Poll: McCain's negativity turning off voters
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Published: Wednesday October 15, 2008


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John McCain's decision to pursue an almost exclusively negative line of attack against Barack Obama is turning voters away from the Republican presidential candidate, a new New York Times/CBS poll finds.

After several weeks in which the McCain campaign unleashed a series of strong political attacks on Mr. Obama, trying to tie him to a former 1960s radical, among other things, the poll found that more voters see Mr. McCain as waging a negative campaign than Mr. Obama. Six in 10 voters surveyed said that Mr. McCain had spent more time attacking Mr. Obama than explaining what he would do as president; by about the same number, voters said Mr. Obama was spending more of his time explaining than attacking.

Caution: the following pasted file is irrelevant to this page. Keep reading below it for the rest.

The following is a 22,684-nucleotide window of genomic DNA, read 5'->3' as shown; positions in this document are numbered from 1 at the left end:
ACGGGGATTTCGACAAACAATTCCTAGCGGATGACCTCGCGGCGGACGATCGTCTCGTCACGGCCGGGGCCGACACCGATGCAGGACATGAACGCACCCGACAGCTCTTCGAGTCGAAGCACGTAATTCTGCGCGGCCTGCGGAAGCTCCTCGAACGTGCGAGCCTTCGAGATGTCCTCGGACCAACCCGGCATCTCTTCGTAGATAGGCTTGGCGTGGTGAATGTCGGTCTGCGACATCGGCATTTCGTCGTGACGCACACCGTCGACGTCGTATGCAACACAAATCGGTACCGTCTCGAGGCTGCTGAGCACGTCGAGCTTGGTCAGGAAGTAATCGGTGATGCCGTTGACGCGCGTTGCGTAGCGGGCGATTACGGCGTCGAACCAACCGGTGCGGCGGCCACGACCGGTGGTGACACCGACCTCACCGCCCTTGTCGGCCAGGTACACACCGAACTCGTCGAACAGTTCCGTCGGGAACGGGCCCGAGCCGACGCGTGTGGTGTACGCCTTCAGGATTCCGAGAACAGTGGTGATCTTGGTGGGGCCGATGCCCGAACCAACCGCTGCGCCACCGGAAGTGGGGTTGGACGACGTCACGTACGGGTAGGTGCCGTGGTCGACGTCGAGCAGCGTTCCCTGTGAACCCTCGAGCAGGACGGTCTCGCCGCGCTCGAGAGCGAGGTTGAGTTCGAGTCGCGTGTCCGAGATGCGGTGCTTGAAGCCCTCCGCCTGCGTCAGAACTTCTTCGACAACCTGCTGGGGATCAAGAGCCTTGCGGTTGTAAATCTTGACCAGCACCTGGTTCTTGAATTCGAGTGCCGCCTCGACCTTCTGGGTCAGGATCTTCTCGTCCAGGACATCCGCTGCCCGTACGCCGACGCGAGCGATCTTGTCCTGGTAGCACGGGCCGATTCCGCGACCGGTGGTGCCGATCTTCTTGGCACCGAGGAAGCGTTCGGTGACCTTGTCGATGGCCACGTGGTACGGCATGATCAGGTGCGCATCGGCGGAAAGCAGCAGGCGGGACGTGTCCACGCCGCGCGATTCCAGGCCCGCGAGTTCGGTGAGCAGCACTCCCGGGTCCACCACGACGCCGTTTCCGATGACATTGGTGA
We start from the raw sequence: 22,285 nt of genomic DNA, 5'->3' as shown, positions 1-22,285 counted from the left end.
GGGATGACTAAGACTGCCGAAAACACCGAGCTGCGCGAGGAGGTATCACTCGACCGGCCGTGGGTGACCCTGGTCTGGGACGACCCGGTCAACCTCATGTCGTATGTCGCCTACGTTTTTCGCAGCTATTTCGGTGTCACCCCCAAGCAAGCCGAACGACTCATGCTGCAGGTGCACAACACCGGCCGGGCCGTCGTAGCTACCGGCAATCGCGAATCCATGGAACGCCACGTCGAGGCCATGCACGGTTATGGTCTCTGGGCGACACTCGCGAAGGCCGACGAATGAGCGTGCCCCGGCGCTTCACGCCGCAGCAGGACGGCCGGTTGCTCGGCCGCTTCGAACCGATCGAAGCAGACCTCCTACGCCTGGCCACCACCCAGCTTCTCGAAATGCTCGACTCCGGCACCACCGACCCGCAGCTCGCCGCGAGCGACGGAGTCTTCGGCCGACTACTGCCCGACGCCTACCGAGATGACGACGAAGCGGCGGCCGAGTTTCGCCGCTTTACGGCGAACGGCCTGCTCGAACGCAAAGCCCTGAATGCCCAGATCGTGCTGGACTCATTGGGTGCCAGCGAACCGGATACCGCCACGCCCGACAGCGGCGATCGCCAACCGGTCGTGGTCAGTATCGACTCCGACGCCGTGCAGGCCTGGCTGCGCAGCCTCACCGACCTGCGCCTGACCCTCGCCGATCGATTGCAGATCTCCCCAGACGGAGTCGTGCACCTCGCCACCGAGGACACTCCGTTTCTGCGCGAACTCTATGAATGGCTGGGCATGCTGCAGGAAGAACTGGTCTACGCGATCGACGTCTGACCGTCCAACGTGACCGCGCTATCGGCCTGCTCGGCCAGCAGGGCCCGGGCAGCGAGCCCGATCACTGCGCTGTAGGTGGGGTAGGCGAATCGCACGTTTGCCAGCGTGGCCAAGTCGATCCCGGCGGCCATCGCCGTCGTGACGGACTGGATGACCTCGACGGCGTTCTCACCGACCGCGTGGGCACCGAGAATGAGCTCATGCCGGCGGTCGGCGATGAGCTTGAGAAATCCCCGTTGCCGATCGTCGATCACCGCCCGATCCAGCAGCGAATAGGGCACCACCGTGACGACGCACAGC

McCain and his running mate Sarah Palin have repeatedly tried to make an issue of Obama's previous tangential association with William Ayers, a former 60s radical accused of planning bombings of public buildings. The campaign also has devoted virtually 100 percent of its advertising budget to running negative ads.

McCain also has essentially promised to bring up Ayers in Wednesday night's debate.

As voters' worries center on the economy, McCain has struggled to offer a consistent plan that resonates with them. His decision to rely more heavily on attacks has seen his numbers worsen in recent days.

The NYT-CBS poll gives Obama a 14-point lead among likely voters, but some observers see it as an outlier. Other polls have Obama leading by about nine points nationally, and he is well ahead in electoral vote projections.

 
 


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